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American court of this high character will not only inspire American citizens in China with a feeling of confidence in the judicial administration under which they live, but will also be regarded by the Chinese Government itself as an indication of the solicitude of this Government for the worthy and impartial exercise of the judicial functions which are reserved to it under the extraterritorial provisions of our treaties. You will ask the Chinese Government to instruct the high authorities at Shanghai and the other treaty ports to the above effect, and to recommend to them cordial assistance to the new American officials in the performance of their duties.

You will communicate the substance of this instruction to the United States consuls in China, together with a copy of the inclosed act, enjoining on them zealous cooperation with the court on all occasions that may arise therefor.

The representatives of the foreign powers at Peking may be advised in such manner as your discretion suggests of the establishment of the new tribunal for the exercise of jurisdiction over American citizens in China. I am, etc.,


The Acting Secretary of State to the Chinese Minister.

No. 80.]


WASHINGTON, November 10, 1906. Sir: I have the honor to inclose herewith two copies of an act approved on June 30 last,“ creating a United States court for China and prescribing the jurisdiction thereof,” and to advise you that in accordance with this act a United States court for China has been created, consisting of the following officials:

Lebbeus R. Wilfley, judge of the court.
Frank E. Hinckley, clerk.
Arthur Bassett, district attorney.
Orvice R. Leonard, marshal.

Judge Wilfley is now about to sail for China to put the court into operation.

I request you to advise your Government of this new tribunal for the exercise of jurisdiction over American citizens. It is my hope that the establishment of an American court of this high character, besides being acceptable to the citizens of this country resident in China, will also be regarded by the Chinese Government itself as an indication of the solicitude of the United States for the worthy and impartial exercise of the judicial functions reserved to it under our treaties with China.

I feel confident that the officials of this court may rely upon the cordial assistance of the high authorities of China in the performance of their duties in accordance with the treaties. Accept, etc.,


Consul-General Rodgers to the Secretary of State.

[Telegram-Abstract. ]

SHANGHAI, December 17, 1906. (Mr. Rodgers reports that the United States court opened this day, and requests that the department cable date of confirmation of the court officials.)

Third Assistant Secretary of State Wilson to Consul-General Rodgers.

[Telegram--Paraphrase. )


Washington, December 21, 1906. (Mr. Wilson notifies Mr. Rodgers of the confirmation of the China court officers.)



President Roosevelt to the Empress Dowager and Emperor of China.


WASHINGTON, April 16, 1906. I gladly take the opportunity afforded by the auspicious completion of the last link in the new American cable that joins the Pacific coast of this country to the Far East to offer Your Majesties my congratulations upon the achievement of a work that must needs contribute to the high purpose of bringing our two Governments and peoples closer together in the bonds of mutual understanding and lasting concord. It is fitting that this fresh tie between the Western and the Eastern continents should begin its happy service by bearing a message of good will, and I voice the earnest wish of this Government and of my countrymen for the happiness and welfare of Your Majesties and for the continued prosperity of the Chinese Empire and of your great people.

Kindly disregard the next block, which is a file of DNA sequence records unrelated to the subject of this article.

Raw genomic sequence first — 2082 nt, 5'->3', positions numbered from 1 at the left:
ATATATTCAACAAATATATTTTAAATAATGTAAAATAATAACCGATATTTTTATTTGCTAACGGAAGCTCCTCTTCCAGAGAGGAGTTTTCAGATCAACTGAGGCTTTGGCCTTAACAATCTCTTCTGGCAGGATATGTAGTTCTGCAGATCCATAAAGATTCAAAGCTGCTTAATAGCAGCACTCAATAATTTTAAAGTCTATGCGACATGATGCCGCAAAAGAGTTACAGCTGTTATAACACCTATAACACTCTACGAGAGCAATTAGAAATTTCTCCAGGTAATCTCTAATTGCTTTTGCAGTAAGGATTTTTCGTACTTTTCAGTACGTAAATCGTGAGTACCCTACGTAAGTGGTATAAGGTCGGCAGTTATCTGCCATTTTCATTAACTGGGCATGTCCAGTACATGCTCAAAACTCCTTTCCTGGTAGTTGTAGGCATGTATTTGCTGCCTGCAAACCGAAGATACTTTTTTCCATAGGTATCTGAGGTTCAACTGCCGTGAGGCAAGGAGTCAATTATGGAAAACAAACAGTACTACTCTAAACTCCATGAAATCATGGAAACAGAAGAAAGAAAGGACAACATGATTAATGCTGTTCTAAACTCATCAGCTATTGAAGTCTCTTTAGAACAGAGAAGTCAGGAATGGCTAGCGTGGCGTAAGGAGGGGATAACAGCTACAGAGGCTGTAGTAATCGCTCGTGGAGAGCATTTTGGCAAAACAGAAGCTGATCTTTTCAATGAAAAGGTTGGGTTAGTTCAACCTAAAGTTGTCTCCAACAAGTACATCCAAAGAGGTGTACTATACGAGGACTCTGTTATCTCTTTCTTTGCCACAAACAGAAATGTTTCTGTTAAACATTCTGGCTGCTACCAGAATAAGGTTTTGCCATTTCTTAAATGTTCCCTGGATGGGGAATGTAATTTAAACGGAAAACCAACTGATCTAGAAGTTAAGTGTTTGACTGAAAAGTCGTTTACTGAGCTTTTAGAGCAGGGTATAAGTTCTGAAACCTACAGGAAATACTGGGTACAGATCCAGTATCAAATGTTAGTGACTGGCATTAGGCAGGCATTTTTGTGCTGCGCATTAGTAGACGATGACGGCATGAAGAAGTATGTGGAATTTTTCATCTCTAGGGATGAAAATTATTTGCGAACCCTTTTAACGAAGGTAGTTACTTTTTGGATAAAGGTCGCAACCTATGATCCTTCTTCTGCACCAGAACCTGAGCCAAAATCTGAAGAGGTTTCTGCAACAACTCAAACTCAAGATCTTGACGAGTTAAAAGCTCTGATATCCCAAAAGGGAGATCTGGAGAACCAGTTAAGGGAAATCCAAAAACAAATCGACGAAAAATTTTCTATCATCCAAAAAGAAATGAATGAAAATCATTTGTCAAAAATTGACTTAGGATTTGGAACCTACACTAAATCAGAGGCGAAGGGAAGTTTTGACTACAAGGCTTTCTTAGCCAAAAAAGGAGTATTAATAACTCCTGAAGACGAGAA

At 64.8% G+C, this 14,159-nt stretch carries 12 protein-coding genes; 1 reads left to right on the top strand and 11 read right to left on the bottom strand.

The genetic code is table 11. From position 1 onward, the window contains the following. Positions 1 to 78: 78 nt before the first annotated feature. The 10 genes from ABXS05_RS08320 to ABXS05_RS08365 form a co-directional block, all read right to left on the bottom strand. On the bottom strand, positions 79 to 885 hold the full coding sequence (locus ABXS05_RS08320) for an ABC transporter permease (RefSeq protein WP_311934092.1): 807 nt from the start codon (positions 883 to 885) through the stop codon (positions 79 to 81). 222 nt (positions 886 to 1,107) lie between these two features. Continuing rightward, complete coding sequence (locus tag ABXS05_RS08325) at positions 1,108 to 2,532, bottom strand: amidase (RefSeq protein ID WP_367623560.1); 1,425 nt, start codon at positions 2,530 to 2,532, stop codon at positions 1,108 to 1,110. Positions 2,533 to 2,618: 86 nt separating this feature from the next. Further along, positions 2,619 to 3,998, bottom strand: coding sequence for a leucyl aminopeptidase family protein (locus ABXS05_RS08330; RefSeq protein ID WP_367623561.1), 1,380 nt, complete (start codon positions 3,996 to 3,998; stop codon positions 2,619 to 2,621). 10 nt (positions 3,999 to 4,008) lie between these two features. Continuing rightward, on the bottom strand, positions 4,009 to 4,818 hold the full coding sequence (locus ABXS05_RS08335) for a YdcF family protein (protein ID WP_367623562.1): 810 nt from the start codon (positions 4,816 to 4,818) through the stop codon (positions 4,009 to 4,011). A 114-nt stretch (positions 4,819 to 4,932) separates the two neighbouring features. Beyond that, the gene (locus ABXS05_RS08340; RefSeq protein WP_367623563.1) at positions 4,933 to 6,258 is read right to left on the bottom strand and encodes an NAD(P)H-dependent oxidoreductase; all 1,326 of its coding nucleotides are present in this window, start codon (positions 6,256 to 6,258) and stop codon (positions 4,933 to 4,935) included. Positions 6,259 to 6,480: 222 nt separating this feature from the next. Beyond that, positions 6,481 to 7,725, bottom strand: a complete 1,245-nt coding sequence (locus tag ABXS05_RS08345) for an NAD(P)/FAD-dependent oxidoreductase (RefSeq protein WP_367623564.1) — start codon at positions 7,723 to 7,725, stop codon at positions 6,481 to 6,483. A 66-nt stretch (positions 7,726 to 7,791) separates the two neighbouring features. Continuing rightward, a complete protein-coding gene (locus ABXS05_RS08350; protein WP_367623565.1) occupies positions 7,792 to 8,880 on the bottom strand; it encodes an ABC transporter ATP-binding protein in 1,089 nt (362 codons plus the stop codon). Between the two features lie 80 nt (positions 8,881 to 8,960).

The Emperor of China to President Roosevelt.



April 19, 1906. Greeting: We are very much pleased on receiving Your Excellency's special telegram of congratulation upon the auspicious completion of the new cable joining the Pacific coast of your country to the Far East. It is our sincere hope that by the completion of this new cable the commerce of your country and China will become more prosperous.

By order of the Empress Dowager we now offer to Your Excellency our sincere congratulations.




Minister Barrett to the Secretary of State.



Bogotá, February 11, 1906. Minister Barrett reports that three mounted men attempted to assassinate the President of Colombia while he was riding in his carriage in the suburbs yesterday morning by firing eight shots, five striking the carriage. He says the President was uninjured and the assailants escaped. The city is quiet, although there was much excitement and indignation at the cowardly attempt.

Minister Barrett to the Secretary of State.

No. 42.]


Bogotá, February 13, 1906. Sir: Supplementing my telegram of February 11, confirmed in my unnumbered dispatch of the same date, I have the honor to report in regard to an attempt to assassinate President Reyes on Saturday, February 10.

On the morning of that day the President was taking his customary ride to Chapinero, one of the suburbs of Bogotá, and in the carriage with him was his married daughter, Mrs. Valenzuela. On the box were simply the driver and one of his aids-de-camp. When about half way between Bogotá and Chapinero, three men, well mounted, suddenly rode up to the carriage and fired eight shots in rapid succession. Five of these entered the conveyance, two of them cutting respectively the hat and dress of the President's daughter, but neither of them hitting or wounding either her or the President. The aidde-camp emptied the contents of his revolver at the assailants, but they succeeded in getting away before the police or others could effect their capture.